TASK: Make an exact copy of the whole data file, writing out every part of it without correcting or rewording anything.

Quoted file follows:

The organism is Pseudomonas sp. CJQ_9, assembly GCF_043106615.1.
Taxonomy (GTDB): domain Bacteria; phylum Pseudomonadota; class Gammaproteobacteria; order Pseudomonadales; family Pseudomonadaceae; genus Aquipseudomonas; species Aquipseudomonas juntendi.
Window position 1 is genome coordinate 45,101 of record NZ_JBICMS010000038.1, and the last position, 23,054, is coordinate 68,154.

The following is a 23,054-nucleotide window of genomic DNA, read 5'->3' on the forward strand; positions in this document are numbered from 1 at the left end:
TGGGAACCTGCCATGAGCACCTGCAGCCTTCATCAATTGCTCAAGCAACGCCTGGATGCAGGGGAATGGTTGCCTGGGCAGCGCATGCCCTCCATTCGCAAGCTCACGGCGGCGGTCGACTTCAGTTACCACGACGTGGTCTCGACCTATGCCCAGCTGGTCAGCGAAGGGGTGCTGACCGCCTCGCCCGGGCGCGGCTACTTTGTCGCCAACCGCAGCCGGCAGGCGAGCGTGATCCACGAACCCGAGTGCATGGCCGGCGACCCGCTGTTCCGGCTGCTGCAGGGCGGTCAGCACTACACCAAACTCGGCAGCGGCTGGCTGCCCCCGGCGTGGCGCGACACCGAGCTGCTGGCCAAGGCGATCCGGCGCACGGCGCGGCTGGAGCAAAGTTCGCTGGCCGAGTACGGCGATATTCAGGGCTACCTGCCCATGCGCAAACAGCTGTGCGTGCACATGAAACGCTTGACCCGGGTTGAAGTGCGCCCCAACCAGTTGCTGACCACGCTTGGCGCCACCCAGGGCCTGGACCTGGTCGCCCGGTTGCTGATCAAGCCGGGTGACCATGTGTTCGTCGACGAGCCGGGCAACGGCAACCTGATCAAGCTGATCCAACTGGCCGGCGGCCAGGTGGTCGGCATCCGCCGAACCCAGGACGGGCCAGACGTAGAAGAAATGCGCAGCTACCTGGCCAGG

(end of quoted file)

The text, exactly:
The organism is Pseudomonas sp. CJQ_9, assembly GCF_043106615.1.
Taxonomy (GTDB): domain Bacteria; phylum Pseudomonadota; class Gammaproteobacteria; order Pseudomonadales; family Pseudomonadaceae; genus Aquipseudomonas; species Aquipseudomonas juntendi.
Window position 1 is genome coordinate 45,101 of record NZ_JBICMS010000038.1, and the last position, 23,054, is coordinate 68,154.

The following is a 23,054-nucleotide window of genomic DNA, read 5'->3' on the forward strand; positions in this document are numbered from 1 at the left end:
TGGGAACCTGCCATGAGCACCTGCAGCCTTCATCAATTGCTCAAGCAACGCCTGGATGCAGGGGAATGGTTGCCTGGGCAGCGCATGCCCTCCATTCGCAAGCTCACGGCGGCGGTCGACTTCAGTTACCACGACGTGGTCTCGACCTATGCCCAGCTGGTCAGCGAAGGGGTGCTGACCGCCTCGCCCGGGCGCGGCTACTTTGTCGCCAACCGCAGCCGGCAGGCGAGCGTGATCCACGAACCCGAGTGCATGGCCGGCGACCCGCTGTTCCGGCTGCTGCAGGGCGGTCAGCACTACACCAAACTCGGCAGCGGCTGGCTGCCCCCGGCGTGGCGCGACACCGAGCTGCTGGCCAAGGCGATCCGGCGCACGGCGCGGCTGGAGCAAAGTTCGCTGGCCGAGTACGGCGATATTCAGGGCTACCTGCCCATGCGCAAACAGCTGTGCGTGCACATGAAACGCTTGACCCGGGTTGAAGTGCGCCCCAACCAGTTGCTGACCACGCTTGGCGCCACCCAGGGCCTGGACCTGGTCGCCCGGTTGCTGATCAAGCCGGGTGACCATGTGTTCGTCGACGAGCCGGGCAACGGCAACCTGATCAAGCTGATCCAACTGGCCGGCGGCCAGGTGGTCGGCATCCGCCGAACCCAGGACGGGCCAGACGTAGAAGAAATGCGCAGCTACCTGGCCAGG